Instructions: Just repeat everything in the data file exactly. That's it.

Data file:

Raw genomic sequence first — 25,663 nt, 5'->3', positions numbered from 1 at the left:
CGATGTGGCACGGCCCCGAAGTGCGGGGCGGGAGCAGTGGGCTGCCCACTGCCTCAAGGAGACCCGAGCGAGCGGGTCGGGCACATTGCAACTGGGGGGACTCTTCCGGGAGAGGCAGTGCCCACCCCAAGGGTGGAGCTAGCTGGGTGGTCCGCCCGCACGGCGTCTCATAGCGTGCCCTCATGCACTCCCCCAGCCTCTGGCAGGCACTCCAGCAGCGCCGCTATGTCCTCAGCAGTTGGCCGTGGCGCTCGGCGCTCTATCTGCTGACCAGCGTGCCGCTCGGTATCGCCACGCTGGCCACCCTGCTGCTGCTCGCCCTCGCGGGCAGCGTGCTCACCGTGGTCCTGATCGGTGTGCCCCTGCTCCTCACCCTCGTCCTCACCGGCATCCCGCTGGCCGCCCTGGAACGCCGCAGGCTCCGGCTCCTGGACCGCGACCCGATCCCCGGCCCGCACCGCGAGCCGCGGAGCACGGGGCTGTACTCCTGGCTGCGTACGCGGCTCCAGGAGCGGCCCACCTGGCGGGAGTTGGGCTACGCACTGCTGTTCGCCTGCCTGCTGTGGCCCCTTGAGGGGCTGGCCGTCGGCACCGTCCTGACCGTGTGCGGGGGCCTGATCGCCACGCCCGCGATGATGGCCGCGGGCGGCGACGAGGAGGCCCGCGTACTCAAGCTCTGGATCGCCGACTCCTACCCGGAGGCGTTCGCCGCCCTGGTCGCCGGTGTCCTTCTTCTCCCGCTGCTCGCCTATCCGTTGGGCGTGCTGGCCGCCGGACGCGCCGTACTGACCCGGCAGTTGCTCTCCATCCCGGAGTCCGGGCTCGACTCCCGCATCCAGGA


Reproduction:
Raw genomic sequence first — 25,663 nt, 5'->3', positions numbered from 1 at the left:
CGATGTGGCACGGCCCCGAAGTGCGGGGCGGGAGCAGTGGGCTGCCCACTGCCTCAAGGAGACCCGAGCGAGCGGGTCGGGCACATTGCAACTGGGGGGACTCTTCCGGGAGAGGCAGTGCCCACCCCAAGGGTGGAGCTAGCTGGGTGGTCCGCCCGCACGGCGTCTCATAGCGTGCCCTCATGCACTCCCCCAGCCTCTGGCAGGCACTCCAGCAGCGCCGCTATGTCCTCAGCAGTTGGCCGTGGCGCTCGGCGCTCTATCTGCTGACCAGCGTGCCGCTCGGTATCGCCACGCTGGCCACCCTGCTGCTGCTCGCCCTCGCGGGCAGCGTGCTCACCGTGGTCCTGATCGGTGTGCCCCTGCTCCTCACCCTCGTCCTCACCGGCATCCCGCTGGCCGCCCTGGAACGCCGCAGGCTCCGGCTCCTGGACCGCGACCCGATCCCCGGCCCGCACCGCGAGCCGCGGAGCACGGGGCTGTACTCCTGGCTGCGTACGCGGCTCCAGGAGCGGCCCACCTGGCGGGAGTTGGGCTACGCACTGCTGTTCGCCTGCCTGCTGTGGCCCCTTGAGGGGCTGGCCGTCGGCACCGTCCTGACCGTGTGCGGGGGCCTGATCGCCACGCCCGCGATGATGGCCGCGGGCGGCGACGAGGAGGCCCGCGTACTCAAGCTCTGGATCGCCGACTCCTACCCGGAGGCGTTCGCCGCCCTGGTCGCCGGTGTCCTTCTTCTCCCGCTGCTCGCCTATCCGTTGGGCGTGCTGGCCGCCGGACGCGCCGTACTGACCCGGCAGTTGCTCTCCATCCCGGAGTCCGGGCTCGACTCCCGCATCCAGGA